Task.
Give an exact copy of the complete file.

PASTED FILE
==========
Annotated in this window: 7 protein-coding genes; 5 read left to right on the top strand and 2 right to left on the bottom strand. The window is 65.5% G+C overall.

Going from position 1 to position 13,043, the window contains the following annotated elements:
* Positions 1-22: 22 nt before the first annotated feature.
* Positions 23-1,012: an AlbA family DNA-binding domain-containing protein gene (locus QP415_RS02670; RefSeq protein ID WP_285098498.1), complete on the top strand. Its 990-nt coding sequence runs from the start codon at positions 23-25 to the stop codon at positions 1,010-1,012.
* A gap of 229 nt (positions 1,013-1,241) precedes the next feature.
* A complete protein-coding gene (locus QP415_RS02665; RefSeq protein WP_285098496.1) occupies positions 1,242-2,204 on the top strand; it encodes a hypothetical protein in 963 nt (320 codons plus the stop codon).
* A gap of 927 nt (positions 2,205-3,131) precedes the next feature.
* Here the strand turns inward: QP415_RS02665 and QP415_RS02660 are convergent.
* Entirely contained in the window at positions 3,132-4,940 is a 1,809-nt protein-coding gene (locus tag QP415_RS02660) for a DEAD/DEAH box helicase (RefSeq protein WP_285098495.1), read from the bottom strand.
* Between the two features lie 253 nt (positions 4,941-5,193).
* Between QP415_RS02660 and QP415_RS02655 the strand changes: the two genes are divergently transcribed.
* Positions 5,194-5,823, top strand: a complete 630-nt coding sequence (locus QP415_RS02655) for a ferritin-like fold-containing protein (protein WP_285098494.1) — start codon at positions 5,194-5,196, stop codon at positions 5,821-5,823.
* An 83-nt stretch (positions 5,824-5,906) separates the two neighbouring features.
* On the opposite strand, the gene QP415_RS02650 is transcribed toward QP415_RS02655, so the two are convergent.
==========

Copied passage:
Annotated in this window: 7 protein-coding genes; 5 read left to right on the top strand and 2 right to left on the bottom strand. The window is 65.5% G+C overall.

Going from position 1 to position 13,043, the window contains the following annotated elements:
* Positions 1-22: 22 nt before the first annotated feature.
* Positions 23-1,012: an AlbA family DNA-binding domain-containing protein gene (locus QP415_RS02670; RefSeq protein ID WP_285098498.1), complete on the top strand. Its 990-nt coding sequence runs from the start codon at positions 23-25 to the stop codon at positions 1,010-1,012.
* A gap of 229 nt (positions 1,013-1,241) precedes the next feature.
* A complete protein-coding gene (locus QP415_RS02665; RefSeq protein WP_285098496.1) occupies positions 1,242-2,204 on the top strand; it encodes a hypothetical protein in 963 nt (320 codons plus the stop codon).
* A gap of 927 nt (positions 2,205-3,131) precedes the next feature.
* Here the strand turns inward: QP415_RS02665 and QP415_RS02660 are convergent.
* Entirely contained in the window at positions 3,132-4,940 is a 1,809-nt protein-coding gene (locus tag QP415_RS02660) for a DEAD/DEAH box helicase (RefSeq protein WP_285098495.1), read from the bottom strand.
* Between the two features lie 253 nt (positions 4,941-5,193).
* Between QP415_RS02660 and QP415_RS02655 the strand changes: the two genes are divergently transcribed.
* Positions 5,194-5,823, top strand: a complete 630-nt coding sequence (locus QP415_RS02655) for a ferritin-like fold-containing protein (protein WP_285098494.1) — start codon at positions 5,194-5,196, stop codon at positions 5,821-5,823.
* An 83-nt stretch (positions 5,824-5,906) separates the two neighbouring features.
* On the opposite strand, the gene QP415_RS02650 is transcribed toward QP415_RS02655, so the two are convergent.